The study conducted on teacher accountability demonstrated that the expectations of educators as far as support in the form of trainings, opportunities to work with experienced teachers or even participation in decision making are much below and somewhere, there is a co-relation between support and the accountability of educators towards their multiple tasks they perform. Though, many educators (107 often give remedial work, 94 often encourage group learning and 94 collect feedback on students’ performance whereas on 1 educator never does so in all the cases) are accountable towards their modes of instruction and are satisfied with their teaching practices, yet,some seem to be less accountable as far as performance of students on an overall basis is considered (18.9%). Many have held the rector responsible for the overall rate of failures or passes while detaching themselves from the school’s performance. Normore (2004) mentions that being accountable means, among other things, being obligated or subject to giving an account. In saying that someone is accountable “we could imply that he/she is obligated to give a report, description, explanation, justifying analysis, or some form of exposition of reasons, causes, grounds, or motives for what we have observed”

Table 2: Educators feel rector is accountable for acedemic success/failure of students



Valid Percent

Cumulative Percent

































It implies that, based on our survey, educators in Mauritius are normally very much satisfied with performance at their departmental level rather than at the institutional level. Many (144 educators) assert that they are satisfied with their classroom teaching only.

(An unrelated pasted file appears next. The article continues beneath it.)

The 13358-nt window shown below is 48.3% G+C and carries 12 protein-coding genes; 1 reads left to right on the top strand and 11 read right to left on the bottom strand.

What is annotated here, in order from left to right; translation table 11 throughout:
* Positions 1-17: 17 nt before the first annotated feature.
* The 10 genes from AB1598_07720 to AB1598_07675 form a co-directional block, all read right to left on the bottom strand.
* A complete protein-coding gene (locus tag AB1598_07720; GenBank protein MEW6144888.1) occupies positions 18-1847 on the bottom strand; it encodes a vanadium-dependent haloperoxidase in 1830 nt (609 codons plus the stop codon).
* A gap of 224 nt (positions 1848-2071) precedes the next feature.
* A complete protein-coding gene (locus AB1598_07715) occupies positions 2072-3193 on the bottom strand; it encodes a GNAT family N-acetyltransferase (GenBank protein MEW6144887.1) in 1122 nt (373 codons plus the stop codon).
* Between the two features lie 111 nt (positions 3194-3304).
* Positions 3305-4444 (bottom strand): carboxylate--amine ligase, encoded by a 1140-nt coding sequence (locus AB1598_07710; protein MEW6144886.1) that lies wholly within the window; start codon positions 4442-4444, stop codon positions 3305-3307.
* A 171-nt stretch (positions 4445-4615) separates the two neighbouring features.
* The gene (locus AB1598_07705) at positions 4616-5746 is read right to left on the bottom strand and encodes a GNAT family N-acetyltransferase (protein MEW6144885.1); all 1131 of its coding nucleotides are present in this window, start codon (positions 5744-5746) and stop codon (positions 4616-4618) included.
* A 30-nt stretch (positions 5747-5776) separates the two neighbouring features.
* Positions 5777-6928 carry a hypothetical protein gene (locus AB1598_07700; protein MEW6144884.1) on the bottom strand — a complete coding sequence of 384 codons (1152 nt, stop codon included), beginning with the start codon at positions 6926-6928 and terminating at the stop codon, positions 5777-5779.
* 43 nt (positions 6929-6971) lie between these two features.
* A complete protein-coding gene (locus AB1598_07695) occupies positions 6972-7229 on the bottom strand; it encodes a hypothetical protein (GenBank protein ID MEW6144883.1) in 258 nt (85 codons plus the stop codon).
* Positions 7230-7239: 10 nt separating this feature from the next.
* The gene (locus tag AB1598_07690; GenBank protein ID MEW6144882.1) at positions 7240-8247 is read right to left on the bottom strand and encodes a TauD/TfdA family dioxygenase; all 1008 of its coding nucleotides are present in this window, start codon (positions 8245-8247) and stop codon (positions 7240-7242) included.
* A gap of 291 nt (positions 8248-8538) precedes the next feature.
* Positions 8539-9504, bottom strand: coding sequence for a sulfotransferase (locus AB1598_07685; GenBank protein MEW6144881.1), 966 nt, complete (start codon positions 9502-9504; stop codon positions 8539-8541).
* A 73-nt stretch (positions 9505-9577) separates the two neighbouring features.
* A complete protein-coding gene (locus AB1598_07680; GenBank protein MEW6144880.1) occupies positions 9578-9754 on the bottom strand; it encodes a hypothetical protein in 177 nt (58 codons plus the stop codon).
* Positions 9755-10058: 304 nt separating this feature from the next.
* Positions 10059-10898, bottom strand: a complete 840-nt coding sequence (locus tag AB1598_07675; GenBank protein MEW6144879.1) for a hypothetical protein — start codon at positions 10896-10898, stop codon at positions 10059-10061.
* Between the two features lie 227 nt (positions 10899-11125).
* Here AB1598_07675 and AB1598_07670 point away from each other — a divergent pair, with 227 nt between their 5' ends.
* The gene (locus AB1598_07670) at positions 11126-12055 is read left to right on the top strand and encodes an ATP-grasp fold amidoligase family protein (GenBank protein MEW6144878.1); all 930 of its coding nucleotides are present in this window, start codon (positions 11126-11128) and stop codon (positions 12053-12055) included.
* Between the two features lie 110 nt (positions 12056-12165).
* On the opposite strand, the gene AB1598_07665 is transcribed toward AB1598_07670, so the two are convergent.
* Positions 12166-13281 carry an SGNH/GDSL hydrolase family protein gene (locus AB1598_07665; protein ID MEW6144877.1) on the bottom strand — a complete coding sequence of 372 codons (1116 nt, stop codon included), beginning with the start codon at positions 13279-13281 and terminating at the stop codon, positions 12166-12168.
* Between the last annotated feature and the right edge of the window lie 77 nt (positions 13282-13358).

As for the Planning and Preparation aspect, most educators do prepare their Lesson Plans and their Scheme of Work on a regular basis (135 out of 206 always do so). Out of 203, only 1 educator never preprares the Scheme of Work. Out of 203, 13 rarely align their objectives with the National Curriculum Framework. Hanley, C. (2009) documents a number of the ways in which accountability pressure has changed school instructional policies and practices in Florida’s low-performing schools, and relate these instructional policy and practice changes to increased student performance.

Many educators also felt that demonstrating a general feeling of warmth, care and respect towards their students make them accountable and thus, contribute to their professional development (140 always do so whereas only 3 never do so). Feeling responsible towards the classroom setting and oraginsing and managing classrooms effectively has an impact on the performance of students and therefore bring quality teaching, they believed. This is why, a considerable number of educators take care of these aspects with existing infrastructure at their particular schools. However, some educators (40 rarely and 4 never do so) do not feel responsible/accountable for preparing their students for competition and collaboration in a global economy. This confirms that the vision of the Ministry of Education and Human Resources, as stated in the Strategy Plan 2008-2010, has not totally reached the understanding of educators. Another reason might be that though the vision is noble yet appropriate infrastructure and training are hardly to be provided to schools for implementation.

3.4 Teacher Experience a